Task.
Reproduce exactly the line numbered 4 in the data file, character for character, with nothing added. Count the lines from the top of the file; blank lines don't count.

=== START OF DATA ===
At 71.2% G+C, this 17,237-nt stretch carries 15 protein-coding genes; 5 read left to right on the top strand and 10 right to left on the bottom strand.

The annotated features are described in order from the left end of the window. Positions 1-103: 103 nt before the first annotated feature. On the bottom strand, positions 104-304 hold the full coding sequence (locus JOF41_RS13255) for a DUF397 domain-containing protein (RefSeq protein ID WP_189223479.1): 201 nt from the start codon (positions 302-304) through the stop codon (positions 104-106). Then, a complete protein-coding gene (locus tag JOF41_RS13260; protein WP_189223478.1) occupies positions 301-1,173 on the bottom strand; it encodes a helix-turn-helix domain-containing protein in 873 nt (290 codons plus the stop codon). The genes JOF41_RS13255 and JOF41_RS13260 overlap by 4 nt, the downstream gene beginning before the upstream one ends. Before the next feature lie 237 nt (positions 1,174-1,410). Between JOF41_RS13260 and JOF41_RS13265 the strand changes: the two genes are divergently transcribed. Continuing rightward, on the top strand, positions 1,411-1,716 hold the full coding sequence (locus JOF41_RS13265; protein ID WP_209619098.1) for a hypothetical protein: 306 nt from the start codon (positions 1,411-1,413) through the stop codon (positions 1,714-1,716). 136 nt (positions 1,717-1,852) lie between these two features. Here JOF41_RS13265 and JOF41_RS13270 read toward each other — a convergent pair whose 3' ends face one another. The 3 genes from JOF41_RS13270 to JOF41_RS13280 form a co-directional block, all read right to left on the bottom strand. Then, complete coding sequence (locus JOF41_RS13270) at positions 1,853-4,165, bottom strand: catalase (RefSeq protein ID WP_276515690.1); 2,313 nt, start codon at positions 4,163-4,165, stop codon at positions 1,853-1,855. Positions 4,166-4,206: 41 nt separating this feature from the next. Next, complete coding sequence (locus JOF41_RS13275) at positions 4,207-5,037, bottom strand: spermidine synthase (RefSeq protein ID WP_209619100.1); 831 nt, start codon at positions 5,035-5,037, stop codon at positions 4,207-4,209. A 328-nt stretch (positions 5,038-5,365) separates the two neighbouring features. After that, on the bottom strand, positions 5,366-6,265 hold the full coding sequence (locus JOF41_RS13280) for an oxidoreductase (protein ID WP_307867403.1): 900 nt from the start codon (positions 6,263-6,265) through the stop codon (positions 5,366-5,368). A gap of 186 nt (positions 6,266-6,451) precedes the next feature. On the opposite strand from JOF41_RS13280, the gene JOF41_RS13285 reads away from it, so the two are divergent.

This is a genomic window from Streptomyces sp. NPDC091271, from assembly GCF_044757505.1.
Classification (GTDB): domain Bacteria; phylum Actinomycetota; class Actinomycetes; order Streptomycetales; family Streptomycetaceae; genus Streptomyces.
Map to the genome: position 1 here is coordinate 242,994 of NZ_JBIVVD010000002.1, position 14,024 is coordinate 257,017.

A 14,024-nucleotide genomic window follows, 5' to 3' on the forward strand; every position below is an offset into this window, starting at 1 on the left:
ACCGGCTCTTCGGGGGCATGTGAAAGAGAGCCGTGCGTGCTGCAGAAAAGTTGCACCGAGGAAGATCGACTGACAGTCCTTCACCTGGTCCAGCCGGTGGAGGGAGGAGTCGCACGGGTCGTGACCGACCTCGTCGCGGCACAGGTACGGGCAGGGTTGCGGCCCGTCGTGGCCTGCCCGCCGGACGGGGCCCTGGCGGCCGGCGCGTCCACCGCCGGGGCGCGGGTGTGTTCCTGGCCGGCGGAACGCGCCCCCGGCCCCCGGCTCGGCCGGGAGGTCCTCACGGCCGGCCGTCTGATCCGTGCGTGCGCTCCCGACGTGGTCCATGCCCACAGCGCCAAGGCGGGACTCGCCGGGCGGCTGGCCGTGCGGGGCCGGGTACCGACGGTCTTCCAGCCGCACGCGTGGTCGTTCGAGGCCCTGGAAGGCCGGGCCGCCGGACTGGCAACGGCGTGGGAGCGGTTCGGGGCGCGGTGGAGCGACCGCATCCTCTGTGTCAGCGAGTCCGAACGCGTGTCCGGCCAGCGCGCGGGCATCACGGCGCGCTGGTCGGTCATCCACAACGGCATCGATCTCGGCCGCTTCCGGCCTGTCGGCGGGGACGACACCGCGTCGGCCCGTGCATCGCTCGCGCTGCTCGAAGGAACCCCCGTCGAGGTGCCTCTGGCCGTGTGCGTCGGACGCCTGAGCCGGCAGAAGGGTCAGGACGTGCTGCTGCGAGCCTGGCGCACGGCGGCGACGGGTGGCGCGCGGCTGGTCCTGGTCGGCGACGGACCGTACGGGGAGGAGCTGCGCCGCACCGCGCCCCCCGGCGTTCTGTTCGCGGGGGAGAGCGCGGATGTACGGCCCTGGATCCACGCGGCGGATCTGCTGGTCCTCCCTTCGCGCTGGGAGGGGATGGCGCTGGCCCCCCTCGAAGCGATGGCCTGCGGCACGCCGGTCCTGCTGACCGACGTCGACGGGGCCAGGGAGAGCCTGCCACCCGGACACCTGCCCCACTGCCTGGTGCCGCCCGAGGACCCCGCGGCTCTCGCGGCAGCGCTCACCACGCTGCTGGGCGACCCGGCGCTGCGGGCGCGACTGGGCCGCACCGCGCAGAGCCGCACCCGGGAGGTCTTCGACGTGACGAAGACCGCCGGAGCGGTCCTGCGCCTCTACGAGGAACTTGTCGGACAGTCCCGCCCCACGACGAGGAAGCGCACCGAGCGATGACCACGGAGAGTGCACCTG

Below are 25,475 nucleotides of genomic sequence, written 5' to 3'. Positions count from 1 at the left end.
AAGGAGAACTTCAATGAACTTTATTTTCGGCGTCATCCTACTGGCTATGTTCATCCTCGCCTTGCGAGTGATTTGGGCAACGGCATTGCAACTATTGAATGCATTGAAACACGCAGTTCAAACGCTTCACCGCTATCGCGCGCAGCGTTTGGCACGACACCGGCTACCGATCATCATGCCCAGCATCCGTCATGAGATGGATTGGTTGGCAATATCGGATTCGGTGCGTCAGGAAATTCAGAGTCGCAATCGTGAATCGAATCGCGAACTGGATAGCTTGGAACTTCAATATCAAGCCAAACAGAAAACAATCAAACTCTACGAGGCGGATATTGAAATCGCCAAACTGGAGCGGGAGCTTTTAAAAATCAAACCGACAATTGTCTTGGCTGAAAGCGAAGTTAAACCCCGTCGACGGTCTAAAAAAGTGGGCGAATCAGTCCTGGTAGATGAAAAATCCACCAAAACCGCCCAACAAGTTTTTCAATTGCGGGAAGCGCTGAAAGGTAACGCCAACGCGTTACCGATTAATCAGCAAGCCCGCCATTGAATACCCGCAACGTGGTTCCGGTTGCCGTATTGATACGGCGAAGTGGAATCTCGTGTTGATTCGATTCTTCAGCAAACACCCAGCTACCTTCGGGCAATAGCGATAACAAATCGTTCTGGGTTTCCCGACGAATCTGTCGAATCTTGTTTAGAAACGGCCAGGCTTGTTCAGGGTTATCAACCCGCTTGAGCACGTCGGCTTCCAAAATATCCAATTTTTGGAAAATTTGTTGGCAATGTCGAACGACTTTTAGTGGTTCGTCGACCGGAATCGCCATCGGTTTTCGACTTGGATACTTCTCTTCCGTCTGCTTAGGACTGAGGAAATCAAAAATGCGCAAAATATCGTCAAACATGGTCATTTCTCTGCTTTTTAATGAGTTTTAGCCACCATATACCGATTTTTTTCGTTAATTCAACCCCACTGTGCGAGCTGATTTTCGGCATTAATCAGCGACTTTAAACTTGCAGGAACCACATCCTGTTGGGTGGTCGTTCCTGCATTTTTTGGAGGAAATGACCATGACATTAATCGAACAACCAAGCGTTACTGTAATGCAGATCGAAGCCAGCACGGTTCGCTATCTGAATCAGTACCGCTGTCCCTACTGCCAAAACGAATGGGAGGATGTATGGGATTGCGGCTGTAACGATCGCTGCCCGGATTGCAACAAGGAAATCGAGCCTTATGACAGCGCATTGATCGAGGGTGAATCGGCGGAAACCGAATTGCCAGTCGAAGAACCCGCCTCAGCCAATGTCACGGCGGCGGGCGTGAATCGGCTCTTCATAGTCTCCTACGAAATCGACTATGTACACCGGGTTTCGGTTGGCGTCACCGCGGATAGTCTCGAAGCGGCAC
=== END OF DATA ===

Classification (GTDB): domain Bacteria; phylum Actinomycetota; class Actinomycetes; order Streptomycetales; family Streptomycetaceae; genus Streptomyces.